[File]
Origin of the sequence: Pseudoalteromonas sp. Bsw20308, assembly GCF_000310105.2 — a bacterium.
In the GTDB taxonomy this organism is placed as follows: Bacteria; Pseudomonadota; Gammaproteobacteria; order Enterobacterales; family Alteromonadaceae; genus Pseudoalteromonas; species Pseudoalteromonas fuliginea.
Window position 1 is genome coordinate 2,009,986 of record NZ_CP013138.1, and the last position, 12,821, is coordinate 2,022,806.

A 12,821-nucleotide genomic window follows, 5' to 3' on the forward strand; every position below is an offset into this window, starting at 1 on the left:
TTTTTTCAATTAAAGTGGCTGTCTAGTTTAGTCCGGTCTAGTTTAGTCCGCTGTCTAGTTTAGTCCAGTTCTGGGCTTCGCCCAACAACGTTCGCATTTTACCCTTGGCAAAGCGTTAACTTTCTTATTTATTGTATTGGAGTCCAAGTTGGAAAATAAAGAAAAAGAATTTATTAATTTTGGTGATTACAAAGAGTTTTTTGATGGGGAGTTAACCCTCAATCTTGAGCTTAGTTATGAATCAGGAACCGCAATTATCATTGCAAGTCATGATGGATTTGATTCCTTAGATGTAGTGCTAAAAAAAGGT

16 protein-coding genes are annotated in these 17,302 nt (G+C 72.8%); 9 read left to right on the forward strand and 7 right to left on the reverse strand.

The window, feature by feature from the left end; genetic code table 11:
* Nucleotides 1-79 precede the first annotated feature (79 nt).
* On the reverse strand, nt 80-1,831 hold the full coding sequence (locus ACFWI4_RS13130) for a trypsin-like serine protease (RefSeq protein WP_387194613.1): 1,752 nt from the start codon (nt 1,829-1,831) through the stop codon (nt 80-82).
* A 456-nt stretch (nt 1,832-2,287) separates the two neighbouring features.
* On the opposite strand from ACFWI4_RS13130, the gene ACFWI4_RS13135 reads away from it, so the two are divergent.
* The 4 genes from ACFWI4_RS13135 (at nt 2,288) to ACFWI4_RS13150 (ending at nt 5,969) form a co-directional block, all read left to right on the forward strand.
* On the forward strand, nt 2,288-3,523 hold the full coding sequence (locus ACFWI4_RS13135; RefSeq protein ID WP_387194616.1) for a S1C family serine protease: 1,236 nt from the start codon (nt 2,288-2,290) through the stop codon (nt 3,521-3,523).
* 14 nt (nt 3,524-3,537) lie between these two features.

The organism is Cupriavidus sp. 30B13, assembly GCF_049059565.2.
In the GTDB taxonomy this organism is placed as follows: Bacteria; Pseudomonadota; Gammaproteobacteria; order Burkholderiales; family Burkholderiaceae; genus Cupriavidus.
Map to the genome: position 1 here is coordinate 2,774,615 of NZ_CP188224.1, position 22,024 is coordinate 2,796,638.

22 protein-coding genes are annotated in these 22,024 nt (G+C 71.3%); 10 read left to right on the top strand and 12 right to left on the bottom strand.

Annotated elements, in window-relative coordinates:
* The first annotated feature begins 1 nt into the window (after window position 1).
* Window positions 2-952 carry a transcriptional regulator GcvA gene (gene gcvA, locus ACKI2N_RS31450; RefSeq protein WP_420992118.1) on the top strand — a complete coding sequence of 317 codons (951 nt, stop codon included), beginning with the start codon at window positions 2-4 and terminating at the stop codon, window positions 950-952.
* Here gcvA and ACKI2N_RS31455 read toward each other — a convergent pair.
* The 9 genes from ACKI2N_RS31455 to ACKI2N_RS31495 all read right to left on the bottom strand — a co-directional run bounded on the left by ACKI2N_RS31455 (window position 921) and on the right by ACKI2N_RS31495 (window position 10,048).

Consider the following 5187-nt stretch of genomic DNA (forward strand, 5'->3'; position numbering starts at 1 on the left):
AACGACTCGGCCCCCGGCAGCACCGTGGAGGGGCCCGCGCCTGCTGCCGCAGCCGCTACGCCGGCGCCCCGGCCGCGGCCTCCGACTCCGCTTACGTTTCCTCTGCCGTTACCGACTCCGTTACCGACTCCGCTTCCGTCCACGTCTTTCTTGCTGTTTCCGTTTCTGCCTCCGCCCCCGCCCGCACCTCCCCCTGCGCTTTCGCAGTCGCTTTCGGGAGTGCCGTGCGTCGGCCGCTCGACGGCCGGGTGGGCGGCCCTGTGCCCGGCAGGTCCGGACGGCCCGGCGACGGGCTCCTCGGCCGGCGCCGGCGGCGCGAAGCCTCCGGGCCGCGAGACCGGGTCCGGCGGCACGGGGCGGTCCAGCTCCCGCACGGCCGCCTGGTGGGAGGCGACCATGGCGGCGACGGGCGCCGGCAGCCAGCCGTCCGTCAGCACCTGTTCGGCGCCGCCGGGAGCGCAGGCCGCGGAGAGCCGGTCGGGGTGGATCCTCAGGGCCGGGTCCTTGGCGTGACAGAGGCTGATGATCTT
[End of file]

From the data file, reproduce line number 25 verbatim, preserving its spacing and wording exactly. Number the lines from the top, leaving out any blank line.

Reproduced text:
AACGACTCGGCCCCCGGCAGCACCGTGGAGGGGCCCGCGCCTGCTGCCGCAGCCGCTACGCCGGCGCCCCGGCCGCGGCCTCCGACTCCGCTTACGTTTCCTCTGCCGTTACCGACTCCGTTACCGACTCCGCTTCCGTCCACGTCTTTCTTGCTGTTTCCGTTTCTGCCTCCGCCCCCGCCCGCACCTCCCCCTGCGCTTTCGCAGTCGCTTTCGGGAGTGCCGTGCGTCGGCCGCTCGACGGCCGGGTGGGCGGCCCTGTGCCCGGCAGGTCCGGACGGCCCGGCGACGGGCTCCTCGGCCGGCGCCGGCGGCGCGAAGCCTCCGGGCCGCGAGACCGGGTCCGGCGGCACGGGGCGGTCCAGCTCCCGCACGGCCGCCTGGTGGGAGGCGACCATGGCGGCGACGGGCGCCGGCAGCCAGCCGTCCGTCAGCACCTGTTCGGCGCCGCCGGGAGCGCAGGCCGCGGAGAGCCGGTCGGGGTGGATCCTCAGGGCCGGGTCCTTGGCGTGACAGAGGCTGATGATCTT